We're documenting how Southern California’s deserts have changed over the last century. Decades after zoologist Joseph Grinnell’s expeditions into California’s wild places in the early 1900s, museum staff returned to Grinnell’s study sites. Along with UC Berkeley’s Museum of Vertebrate Zoology, we retraced his team’s footsteps in the Mojave National Preserve, Joshua Tree National Park, and San Jacinto Mountains to reevaluate the flora and fauna. We compared our extensive data with Grinnell’s specimens, photos, and field notes, revealing significant range extensions, steep declines, and surprising stabilities among various species of animals.
The San Bernardino flying squirrel, a California Subspecies of Special Concern, once glided through the forests of the San Jacinto and San Bernardino mountains. But in recent decades, squirrel sightings in the San Jacinto range have dwindled to zero. To survey these poorly understood animals, The Nat teamed up with research institutions, state agencies, and community members. Together, we detected flying squirrels throughout the San Bernardino mountains, but still turned up zeros in the San Jacinto range, suggesting that suitable squirrel habitat is shrinking. This animal may be a keystone species—one that many other species depend on—and its disappearance from southern California could spell trouble for the forests it calls home.
Despite the central role wildfire plays in San Diego’s ecosystems, the ways different animals recover from wildfire is poorly understood. After 2002’s Pines fire and 2003’s Cedar fire, Nat researchers launched an extensive, five-year field survey to find out how local birds and mammals responded. We found a mixture of animal responses—negative, positive, and neutral—and highlighted the species most at risk as the frequency and intensity of fires accelerate. Animals we are especially concerned about include the pygmy nuthatch, white-headed woodpecker, and western grey squirrel.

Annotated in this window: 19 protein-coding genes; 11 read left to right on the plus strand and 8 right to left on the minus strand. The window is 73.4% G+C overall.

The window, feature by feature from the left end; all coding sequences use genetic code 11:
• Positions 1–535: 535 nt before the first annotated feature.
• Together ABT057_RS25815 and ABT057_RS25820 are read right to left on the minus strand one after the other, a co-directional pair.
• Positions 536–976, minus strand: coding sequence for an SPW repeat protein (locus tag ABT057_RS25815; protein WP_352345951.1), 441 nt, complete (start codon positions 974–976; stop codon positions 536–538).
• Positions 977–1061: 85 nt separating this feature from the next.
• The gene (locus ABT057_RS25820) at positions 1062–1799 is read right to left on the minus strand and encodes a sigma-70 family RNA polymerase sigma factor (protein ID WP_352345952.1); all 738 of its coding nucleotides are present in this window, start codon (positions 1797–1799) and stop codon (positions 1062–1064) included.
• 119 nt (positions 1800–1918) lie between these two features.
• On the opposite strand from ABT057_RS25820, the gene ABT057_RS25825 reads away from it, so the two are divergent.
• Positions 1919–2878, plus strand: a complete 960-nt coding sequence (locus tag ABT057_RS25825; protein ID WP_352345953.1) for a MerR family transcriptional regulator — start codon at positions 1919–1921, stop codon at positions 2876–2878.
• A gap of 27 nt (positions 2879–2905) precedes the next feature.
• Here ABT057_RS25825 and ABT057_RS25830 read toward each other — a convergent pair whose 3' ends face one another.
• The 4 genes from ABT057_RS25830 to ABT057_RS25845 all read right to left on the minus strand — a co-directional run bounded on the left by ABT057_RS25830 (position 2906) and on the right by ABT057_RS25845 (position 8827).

Nat scientists are working to bring the California red-legged frog back from extinction in Southern California, where it disappeared more than 20 years ago. We helped Mexican conservationists build and restore ponds in Baja California to stabilize their populations, then translocated frog eggs from south of the border to San Diego and Riverside Counties. Drought and invasive species are still a threat, but the relocated frogs are doing well. The ponds on both sides of the border were designed with resiliency in mind, and we're adding to their populations each year.
The Nat is working to reconnect the fragmented homeland of one of America’s most elusive mammals. Ringtails are cat-sized, bushy-tailed relatives of raccoons, found in Arizona and Southern California’s rocky wildlands. Unfortunately, much of their habitat in San Diego County is crisscrossed with highways, and many end up as roadkill. In alliance with the San Diego Zoo Wildlife Alliance, Caltrans, and the U.S. Forest Service, we are tracking their movement and behavior so we can connect their habitats with wildlife corridors and reduce car strikes. These animals are fully protected, but poorly understood—no one knows if their populations are shrinking as development continues, but we’re not waiting around to find out.